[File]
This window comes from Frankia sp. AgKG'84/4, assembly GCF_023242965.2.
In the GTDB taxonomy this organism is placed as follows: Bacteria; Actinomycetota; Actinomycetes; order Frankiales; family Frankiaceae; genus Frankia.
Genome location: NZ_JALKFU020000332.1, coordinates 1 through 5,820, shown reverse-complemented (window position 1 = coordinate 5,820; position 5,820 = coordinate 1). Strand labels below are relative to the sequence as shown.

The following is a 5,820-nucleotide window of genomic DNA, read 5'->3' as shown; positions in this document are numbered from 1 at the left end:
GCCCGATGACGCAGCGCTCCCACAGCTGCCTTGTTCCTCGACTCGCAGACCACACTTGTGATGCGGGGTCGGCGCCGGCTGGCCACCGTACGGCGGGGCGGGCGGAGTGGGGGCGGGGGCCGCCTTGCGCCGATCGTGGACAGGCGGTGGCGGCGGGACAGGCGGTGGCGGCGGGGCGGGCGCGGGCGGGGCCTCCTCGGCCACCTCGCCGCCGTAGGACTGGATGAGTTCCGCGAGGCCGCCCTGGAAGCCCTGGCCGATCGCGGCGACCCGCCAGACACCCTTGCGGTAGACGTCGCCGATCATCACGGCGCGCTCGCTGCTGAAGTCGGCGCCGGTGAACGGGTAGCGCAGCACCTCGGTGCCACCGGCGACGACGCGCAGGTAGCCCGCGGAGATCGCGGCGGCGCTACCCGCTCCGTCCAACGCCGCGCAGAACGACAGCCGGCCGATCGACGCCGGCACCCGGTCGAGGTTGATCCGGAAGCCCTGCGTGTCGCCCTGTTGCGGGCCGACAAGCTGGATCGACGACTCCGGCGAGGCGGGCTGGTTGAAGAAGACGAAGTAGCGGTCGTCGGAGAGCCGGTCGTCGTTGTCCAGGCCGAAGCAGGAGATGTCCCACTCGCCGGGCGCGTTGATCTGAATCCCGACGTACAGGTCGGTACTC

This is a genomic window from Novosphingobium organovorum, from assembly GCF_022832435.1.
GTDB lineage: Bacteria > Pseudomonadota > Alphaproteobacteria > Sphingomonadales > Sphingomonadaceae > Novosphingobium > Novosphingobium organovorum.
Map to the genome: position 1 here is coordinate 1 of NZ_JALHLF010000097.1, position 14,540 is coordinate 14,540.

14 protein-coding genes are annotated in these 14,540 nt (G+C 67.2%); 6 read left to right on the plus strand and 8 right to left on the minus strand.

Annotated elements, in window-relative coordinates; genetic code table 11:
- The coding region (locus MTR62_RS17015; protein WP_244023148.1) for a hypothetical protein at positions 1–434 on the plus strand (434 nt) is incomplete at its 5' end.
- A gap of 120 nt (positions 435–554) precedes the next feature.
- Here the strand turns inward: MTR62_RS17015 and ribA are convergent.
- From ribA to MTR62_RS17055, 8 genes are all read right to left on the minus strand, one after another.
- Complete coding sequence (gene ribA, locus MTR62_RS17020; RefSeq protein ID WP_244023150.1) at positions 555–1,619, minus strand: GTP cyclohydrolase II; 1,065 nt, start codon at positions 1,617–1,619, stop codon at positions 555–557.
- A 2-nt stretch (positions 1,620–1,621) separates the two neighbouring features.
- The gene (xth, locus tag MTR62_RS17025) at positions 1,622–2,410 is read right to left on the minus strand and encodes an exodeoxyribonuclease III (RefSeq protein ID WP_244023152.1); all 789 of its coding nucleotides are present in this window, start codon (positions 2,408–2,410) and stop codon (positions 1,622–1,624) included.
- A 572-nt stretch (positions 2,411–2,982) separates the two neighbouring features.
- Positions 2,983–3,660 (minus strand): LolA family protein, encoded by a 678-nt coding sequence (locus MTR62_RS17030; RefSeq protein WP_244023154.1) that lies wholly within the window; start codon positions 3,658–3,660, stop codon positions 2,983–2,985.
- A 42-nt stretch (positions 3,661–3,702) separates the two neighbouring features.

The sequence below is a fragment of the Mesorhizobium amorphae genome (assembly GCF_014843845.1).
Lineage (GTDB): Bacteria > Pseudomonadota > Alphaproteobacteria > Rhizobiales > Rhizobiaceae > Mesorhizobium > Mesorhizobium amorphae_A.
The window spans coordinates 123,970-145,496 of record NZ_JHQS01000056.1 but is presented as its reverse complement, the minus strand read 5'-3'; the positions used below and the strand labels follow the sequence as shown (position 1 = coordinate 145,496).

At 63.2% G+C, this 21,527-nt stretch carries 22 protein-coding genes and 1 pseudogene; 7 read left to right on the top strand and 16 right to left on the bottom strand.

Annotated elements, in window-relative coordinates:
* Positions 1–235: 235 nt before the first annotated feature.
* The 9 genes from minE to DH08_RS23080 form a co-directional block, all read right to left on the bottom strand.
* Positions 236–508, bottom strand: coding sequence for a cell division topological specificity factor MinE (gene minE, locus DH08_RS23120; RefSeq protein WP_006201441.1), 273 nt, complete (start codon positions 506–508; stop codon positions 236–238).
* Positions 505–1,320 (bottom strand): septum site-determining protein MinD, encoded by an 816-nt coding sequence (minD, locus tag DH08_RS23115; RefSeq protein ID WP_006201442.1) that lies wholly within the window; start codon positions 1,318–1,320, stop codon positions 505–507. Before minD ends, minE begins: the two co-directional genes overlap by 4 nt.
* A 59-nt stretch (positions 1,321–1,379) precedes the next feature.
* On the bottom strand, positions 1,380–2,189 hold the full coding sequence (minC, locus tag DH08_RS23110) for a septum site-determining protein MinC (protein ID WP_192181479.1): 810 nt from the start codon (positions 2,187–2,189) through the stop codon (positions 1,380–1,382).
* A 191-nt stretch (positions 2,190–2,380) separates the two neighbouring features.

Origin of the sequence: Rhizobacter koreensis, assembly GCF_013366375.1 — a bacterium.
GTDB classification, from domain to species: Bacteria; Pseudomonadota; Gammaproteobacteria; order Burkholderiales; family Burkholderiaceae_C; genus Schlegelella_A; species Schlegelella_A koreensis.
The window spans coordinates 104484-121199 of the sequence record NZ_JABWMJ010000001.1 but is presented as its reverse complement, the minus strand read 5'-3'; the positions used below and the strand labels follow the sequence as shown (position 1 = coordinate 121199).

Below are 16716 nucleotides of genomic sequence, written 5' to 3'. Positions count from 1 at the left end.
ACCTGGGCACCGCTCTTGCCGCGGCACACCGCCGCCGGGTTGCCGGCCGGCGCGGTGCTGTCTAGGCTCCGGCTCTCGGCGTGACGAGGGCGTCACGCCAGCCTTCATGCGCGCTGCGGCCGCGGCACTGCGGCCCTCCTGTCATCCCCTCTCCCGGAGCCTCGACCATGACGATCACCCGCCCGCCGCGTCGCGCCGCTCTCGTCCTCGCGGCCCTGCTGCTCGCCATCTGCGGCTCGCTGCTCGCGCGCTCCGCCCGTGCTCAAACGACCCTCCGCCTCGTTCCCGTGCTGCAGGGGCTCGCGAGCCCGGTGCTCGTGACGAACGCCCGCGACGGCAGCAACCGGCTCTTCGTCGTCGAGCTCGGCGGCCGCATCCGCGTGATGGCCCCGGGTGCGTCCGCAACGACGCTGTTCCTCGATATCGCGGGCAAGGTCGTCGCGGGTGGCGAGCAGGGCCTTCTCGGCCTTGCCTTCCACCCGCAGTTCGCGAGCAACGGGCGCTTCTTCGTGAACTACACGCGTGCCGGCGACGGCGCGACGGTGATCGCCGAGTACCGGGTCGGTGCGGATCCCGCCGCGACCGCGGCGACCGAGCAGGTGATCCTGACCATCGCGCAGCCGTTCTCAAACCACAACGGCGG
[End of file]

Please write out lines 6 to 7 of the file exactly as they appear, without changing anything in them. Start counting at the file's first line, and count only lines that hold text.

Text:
This is a genomic window from Novosphingobium organovorum, from assembly GCF_022832435.1.
GTDB lineage: Bacteria > Pseudomonadota > Alphaproteobacteria > Sphingomonadales > Sphingomonadaceae > Novosphingobium > Novosphingobium organovorum.